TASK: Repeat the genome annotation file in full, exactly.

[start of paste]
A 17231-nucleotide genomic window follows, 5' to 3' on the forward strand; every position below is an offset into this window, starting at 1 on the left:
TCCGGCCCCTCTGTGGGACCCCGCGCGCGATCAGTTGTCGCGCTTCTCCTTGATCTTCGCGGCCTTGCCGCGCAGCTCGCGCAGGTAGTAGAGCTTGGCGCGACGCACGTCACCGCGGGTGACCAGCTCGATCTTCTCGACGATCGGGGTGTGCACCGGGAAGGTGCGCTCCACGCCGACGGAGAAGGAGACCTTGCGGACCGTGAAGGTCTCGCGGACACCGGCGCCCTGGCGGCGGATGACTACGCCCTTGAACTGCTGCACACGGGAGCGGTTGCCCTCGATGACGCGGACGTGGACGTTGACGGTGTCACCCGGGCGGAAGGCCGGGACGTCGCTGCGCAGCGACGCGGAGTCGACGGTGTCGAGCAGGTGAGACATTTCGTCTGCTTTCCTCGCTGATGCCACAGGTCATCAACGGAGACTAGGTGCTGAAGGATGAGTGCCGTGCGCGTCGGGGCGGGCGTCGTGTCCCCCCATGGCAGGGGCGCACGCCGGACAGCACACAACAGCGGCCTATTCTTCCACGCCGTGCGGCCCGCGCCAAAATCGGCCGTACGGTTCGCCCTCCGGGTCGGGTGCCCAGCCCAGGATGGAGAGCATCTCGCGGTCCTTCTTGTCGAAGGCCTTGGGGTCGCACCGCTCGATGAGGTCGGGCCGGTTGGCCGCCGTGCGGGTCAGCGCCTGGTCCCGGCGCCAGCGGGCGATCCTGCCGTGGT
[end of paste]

A 17231-nucleotide genomic window follows, 5' to 3' on the forward strand; every position below is an offset into this window, starting at 1 on the left:
TCCGGCCCCTCTGTGGGACCCCGCGCGCGATCAGTTGTCGCGCTTCTCCTTGATCTTCGCGGCCTTGCCGCGCAGCTCGCGCAGGTAGTAGAGCTTGGCGCGACGCACGTCACCGCGGGTGACCAGCTCGATCTTCTCGACGATCGGGGTGTGCACCGGGAAGGTGCGCTCCACGCCGACGGAGAAGGAGACCTTGCGGACCGTGAAGGTCTCGCGGACACCGGCGCCCTGGCGGCGGATGACTACGCCCTTGAACTGCTGCACACGGGAGCGGTTGCCCTCGATGACGCGGACGTGGACGTTGACGGTGTCACCCGGGCGGAAGGCCGGGACGTCGCTGCGCAGCGACGCGGAGTCGACGGTGTCGAGCAGGTGAGACATTTCGTCTGCTTTCCTCGCTGATGCCACAGGTCATCAACGGAGACTAGGTGCTGAAGGATGAGTGCCGTGCGCGTCGGGGCGGGCGTCGTGTCCCCCCATGGCAGGGGCGCACGCCGGACAGCACACAACAGCGGCCTATTCTTCCACGCCGTGCGGCCCGCGCCAAAATCGGCCGTACGGTTCGCCCTCCGGGTCGGGTGCCCAGCCCAGGATGGAGAGCATCTCGCGGTCCTTCTTGTCGAAGGCCTTGGGGTCGCACCGCTCGATGAGGTCGGGCCGGTTGGCCGCCGTGCGGGTCAGCGCCTGGTCCCGGCGCCAGCGGGCGATCCTGCCGTGGT